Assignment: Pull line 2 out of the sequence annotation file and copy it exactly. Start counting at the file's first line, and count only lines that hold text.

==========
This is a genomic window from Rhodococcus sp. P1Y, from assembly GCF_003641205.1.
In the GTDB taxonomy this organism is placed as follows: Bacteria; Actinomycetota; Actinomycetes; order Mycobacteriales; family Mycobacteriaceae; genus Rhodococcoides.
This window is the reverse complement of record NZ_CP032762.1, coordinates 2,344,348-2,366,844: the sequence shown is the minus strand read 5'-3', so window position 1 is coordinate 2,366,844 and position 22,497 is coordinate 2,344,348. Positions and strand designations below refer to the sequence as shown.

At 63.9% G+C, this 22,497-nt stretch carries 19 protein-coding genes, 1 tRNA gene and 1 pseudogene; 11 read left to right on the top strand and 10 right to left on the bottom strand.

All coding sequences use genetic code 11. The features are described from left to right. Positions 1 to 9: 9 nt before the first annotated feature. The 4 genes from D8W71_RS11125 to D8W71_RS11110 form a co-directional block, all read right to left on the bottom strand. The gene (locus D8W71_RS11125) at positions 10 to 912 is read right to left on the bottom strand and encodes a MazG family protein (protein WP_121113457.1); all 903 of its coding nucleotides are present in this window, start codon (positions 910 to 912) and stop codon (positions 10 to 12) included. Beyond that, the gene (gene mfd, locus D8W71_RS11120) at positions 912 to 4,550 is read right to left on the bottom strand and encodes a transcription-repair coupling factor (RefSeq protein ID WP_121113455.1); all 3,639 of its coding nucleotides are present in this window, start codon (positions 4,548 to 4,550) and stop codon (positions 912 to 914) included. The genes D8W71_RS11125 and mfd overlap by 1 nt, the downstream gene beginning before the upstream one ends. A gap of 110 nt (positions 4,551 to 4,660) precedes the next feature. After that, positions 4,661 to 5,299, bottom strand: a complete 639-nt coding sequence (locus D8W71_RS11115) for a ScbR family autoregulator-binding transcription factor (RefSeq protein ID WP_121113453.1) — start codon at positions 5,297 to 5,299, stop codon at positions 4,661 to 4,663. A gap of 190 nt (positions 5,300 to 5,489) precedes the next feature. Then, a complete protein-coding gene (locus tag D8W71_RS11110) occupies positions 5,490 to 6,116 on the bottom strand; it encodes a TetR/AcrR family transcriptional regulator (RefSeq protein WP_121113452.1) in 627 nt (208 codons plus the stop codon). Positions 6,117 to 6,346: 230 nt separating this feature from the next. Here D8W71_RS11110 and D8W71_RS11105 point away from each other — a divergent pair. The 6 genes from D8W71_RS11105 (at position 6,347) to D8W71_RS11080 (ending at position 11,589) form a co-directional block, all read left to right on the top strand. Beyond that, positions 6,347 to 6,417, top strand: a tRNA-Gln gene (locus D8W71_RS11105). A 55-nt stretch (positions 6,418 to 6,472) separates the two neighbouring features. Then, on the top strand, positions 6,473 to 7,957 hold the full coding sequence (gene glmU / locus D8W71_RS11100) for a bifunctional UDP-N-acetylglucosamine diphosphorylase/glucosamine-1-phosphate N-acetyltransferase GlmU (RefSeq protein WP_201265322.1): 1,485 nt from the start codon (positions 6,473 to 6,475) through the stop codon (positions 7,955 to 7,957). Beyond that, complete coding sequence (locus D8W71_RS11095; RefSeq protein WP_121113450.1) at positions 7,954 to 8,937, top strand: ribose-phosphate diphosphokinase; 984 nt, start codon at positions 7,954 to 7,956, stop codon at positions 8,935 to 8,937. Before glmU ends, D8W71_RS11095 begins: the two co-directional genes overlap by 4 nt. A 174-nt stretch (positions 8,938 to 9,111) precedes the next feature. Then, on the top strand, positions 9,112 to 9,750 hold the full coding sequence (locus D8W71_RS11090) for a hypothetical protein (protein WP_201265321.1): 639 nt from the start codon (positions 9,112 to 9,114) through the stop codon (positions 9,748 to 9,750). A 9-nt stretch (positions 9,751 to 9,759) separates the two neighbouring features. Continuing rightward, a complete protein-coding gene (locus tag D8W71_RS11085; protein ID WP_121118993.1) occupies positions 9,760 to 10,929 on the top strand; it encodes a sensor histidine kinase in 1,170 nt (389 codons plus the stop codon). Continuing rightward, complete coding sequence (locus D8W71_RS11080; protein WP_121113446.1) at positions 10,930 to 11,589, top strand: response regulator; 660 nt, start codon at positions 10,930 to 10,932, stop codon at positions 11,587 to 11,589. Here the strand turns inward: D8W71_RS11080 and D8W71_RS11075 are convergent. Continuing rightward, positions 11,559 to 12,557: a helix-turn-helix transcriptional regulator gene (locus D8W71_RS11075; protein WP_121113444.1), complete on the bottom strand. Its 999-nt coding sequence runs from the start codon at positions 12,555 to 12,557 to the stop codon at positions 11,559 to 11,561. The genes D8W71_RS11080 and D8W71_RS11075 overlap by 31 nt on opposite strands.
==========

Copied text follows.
In the GTDB taxonomy this organism is placed as follows: Bacteria; Actinomycetota; Actinomycetes; order Mycobacteriales; family Mycobacteriaceae; genus Rhodococcoides.